TSA employees rescued woman who had been kidnapped - Coincidence?

Discussion in 'Aviation Passenger Security in the USA' started by Fisher1949, Aug 1, 2012.

  1. Fisher1949

    Fisher1949 Original Member Coach

    Another example of "coincidental" timing of news stories that "just happen" to work out for TSA. Like when the heat was on TSA and suddenly we had the new underwear bomber. Sadly, Americans are idiots.

    TSA Deputy Administrator Testifies on Screeners' Misconduct
  2. Doober

    Doober Original Member

    I don't think this was a staged thing, but a lucky coincidence. It seems to have been a situation in which anyone could have seen that the woman was in trouble. We also don't know who else might have seen this woman and alerted the TSA. That's happened before and IIRC the TSA took all the credit.
    Elizabeth Conley likes this.
  3. Elizabeth Conley

    Elizabeth Conley Original Member

    I was wondering when this story was going to show up here. Seriously, these kidnappers had no hope of success once they got that gal to the airport. Any number of people were going to notice there was a problem.

    It shows a serious lack of critical thinking skills to imagine the TSA agent and his special secret squirrel skills were required to detect this crime.

    I had to torpedo a "feel good" story, so I've been silent up to now. My general reaction to this is
    DeafBlonde likes this.
  4. RB

    RB Founding Member

    TSA's BDO's are paid to be observant. The victim in this case was wearing a head covering which I bet gets a second look from TSA employees, had a bruised face and other signs of abuse. and I bet most of us could pick out a person being held under duress if we just looked.


    I'll give a tip of the hat to these TSA employees to have intervened but it was not an exceptional act of intelligence or observation.

    What really should be made note of was the TSA employees not wanting to identify themselves because they are federal officers. These are TSA screeners, not undercover cops, and certainly not federal officers. They work for us and should we ready to identify themselves.


  5. Mike

    Mike Founding Member Coach

    They're trying to spin it to show how valuable their BDO program is. However, the incident has nothing to do with aviation security.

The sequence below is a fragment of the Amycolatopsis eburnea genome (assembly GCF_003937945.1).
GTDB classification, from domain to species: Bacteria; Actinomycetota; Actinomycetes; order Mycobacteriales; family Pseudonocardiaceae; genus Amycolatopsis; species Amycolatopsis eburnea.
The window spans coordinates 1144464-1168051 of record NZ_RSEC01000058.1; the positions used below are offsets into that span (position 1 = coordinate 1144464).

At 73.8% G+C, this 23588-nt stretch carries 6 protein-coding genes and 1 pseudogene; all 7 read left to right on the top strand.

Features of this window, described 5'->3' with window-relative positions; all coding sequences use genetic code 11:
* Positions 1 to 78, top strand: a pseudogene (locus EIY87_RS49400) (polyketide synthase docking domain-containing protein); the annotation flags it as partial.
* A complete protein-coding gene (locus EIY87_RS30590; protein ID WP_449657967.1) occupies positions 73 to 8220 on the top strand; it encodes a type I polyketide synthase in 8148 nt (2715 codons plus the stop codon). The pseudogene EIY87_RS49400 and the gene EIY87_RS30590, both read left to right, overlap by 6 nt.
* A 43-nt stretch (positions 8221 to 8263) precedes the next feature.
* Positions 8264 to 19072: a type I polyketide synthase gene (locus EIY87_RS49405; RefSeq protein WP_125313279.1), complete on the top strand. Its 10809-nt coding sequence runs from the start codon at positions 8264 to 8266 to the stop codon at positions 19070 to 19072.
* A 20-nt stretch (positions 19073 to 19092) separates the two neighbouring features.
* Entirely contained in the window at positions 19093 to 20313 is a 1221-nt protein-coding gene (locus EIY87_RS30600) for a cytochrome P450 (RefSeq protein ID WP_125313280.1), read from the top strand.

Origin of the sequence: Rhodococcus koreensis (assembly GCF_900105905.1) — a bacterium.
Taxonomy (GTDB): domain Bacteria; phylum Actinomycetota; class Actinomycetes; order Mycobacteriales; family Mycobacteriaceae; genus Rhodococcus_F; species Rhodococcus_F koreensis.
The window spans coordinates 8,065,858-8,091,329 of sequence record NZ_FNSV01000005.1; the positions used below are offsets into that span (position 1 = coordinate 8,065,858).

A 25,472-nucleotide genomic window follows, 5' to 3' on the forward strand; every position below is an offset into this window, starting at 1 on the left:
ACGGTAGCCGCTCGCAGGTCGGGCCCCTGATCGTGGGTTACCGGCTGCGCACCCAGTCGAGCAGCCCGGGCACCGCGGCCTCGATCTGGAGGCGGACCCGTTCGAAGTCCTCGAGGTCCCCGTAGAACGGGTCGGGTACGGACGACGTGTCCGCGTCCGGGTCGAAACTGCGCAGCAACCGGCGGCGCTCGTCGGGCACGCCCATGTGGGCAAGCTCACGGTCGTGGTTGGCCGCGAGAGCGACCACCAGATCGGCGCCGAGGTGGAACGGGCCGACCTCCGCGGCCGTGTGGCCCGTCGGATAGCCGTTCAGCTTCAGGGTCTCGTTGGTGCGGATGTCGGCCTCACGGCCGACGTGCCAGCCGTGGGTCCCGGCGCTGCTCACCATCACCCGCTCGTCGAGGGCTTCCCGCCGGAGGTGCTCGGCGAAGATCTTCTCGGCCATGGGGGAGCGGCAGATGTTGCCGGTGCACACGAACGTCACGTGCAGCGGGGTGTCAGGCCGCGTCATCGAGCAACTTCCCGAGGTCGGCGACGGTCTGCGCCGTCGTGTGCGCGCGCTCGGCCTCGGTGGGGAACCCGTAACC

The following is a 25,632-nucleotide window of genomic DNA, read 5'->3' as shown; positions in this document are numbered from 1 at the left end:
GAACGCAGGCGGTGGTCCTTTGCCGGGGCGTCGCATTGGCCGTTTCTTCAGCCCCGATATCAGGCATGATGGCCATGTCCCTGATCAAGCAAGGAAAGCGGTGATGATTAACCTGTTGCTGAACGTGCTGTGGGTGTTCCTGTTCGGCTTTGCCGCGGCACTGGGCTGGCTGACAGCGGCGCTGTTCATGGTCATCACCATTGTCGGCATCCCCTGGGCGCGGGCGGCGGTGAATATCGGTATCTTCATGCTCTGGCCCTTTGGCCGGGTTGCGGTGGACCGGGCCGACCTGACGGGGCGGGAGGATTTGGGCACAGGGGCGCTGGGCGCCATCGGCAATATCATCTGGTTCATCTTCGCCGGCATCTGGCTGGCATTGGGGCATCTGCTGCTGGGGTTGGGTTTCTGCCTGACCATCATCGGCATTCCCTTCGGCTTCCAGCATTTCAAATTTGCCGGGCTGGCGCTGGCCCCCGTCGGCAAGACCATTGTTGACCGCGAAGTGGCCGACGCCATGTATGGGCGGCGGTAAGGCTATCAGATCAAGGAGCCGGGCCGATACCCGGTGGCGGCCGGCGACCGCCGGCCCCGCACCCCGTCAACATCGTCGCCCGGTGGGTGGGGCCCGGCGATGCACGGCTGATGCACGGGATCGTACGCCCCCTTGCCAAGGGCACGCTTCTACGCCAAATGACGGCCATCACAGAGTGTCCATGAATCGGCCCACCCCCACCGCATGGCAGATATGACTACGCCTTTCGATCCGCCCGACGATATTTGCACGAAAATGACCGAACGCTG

Any decent person would have help that woman, who asked to be separated from the other four who were kidnapping her.
    Elizabeth Conley likes this.
  6. RB

    RB Founding Member

    Agree, I thought my comments suggested this. Do I need to be more direct?:rolleyes:
  7. Elizabeth Conley

    Elizabeth Conley Original Member

    I have a big beef with the "federal officer" fantasy. A screener assaulted a citizen and stole her cell phone recently over the same delusion of grandeur. That shlop needs to go. They're not "federal officers," they're not even public servants. They shouldn't be federal employees. TSA screeners' excessively entitled attitudes need to go.
  8. Mike

    Mike Founding Member Coach

    I think I was responding to Doober's comment, hadn't yet made it down to yours. I opened up a bunch of windows around the start of a 9 a.m. phone conference and eventually read & responded.

    The position of a post does not mean the poster has read everything to that point.
  9. Doober

    Doober Original Member

    Both the screeners involved in the incident referenced should have been prosecuted for impersonating a federal officer, at least according to what the TSA wrote in it's motion to dismiss Jon's suit:

  10. Mike

    Mike Founding Member Coach

    By law they are "officers". That's simply a given. And they qualify as "public servants", albeit poor ones.

    I understand where you're coming from, but you'd have more impact if you conceded the reality and lampooned it at the same time.

    A really good example was the recent thread title where the original poster (Elizabeth, I think) put "Officer" in quotes. That made the point so well in that context that when I added info about another "Officer" to the thread & title, I actually spent several minutes reworking the thread title to try to retain it for each of the "Officers", ending up with "Ofc" Tweedle & "Ofc" Dee".